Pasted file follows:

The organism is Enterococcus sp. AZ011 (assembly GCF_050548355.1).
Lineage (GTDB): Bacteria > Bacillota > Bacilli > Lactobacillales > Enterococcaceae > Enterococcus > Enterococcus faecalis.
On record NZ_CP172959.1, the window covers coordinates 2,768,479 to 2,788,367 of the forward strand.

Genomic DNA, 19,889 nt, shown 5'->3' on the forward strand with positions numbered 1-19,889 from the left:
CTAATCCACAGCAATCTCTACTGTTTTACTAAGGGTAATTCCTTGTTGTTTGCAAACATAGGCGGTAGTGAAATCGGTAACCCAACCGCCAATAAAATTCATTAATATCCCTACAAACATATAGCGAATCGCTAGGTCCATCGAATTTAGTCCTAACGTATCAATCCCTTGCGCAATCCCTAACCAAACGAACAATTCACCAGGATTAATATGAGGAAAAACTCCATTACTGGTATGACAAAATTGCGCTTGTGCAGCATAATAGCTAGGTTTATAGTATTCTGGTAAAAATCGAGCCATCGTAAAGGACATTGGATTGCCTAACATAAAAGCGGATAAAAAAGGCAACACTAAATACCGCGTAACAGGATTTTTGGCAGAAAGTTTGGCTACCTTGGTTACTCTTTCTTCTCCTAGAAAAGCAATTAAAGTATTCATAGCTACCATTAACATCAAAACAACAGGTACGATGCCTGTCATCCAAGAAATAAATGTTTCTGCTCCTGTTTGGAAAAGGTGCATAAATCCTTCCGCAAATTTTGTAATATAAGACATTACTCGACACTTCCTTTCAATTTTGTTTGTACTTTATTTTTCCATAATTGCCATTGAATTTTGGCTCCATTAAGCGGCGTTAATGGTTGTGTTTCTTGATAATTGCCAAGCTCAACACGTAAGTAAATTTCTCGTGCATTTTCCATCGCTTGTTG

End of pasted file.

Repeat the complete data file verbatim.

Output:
The organism is Enterococcus sp. AZ011 (assembly GCF_050548355.1).
Lineage (GTDB): Bacteria > Bacillota > Bacilli > Lactobacillales > Enterococcaceae > Enterococcus > Enterococcus faecalis.
On record NZ_CP172959.1, the window covers coordinates 2,768,479 to 2,788,367 of the forward strand.

Genomic DNA, 19,889 nt, shown 5'->3' on the forward strand with positions numbered 1-19,889 from the left:
CTAATCCACAGCAATCTCTACTGTTTTACTAAGGGTAATTCCTTGTTGTTTGCAAACATAGGCGGTAGTGAAATCGGTAACCCAACCGCCAATAAAATTCATTAATATCCCTACAAACATATAGCGAATCGCTAGGTCCATCGAATTTAGTCCTAACGTATCAATCCCTTGCGCAATCCCTAACCAAACGAACAATTCACCAGGATTAATATGAGGAAAAACTCCATTACTGGTATGACAAAATTGCGCTTGTGCAGCATAATAGCTAGGTTTATAGTATTCTGGTAAAAATCGAGCCATCGTAAAGGACATTGGATTGCCTAACATAAAAGCGGATAAAAAAGGCAACACTAAATACCGCGTAACAGGATTTTTGGCAGAAAGTTTGGCTACCTTGGTTACTCTTTCTTCTCCTAGAAAAGCAATTAAAGTATTCATAGCTACCATTAACATCAAAACAACAGGTACGATGCCTGTCATCCAAGAAATAAATGTTTCTGCTCCTGTTTGGAAAAGGTGCATAAATCCTTCCGCAAATTTTGTAATATAAGACATTACTCGACACTTCCTTTCAATTTTGTTTGTACTTTATTTTTCCATAATTGCCATTGAATTTTGGCTCCATTAAGCGGCGTTAATGGTTGTGTTTCTTGATAATTGCCAAGCTCAACACGTAAGTAAATTTCTCGTGCATTTTCCATCGCTTGTTG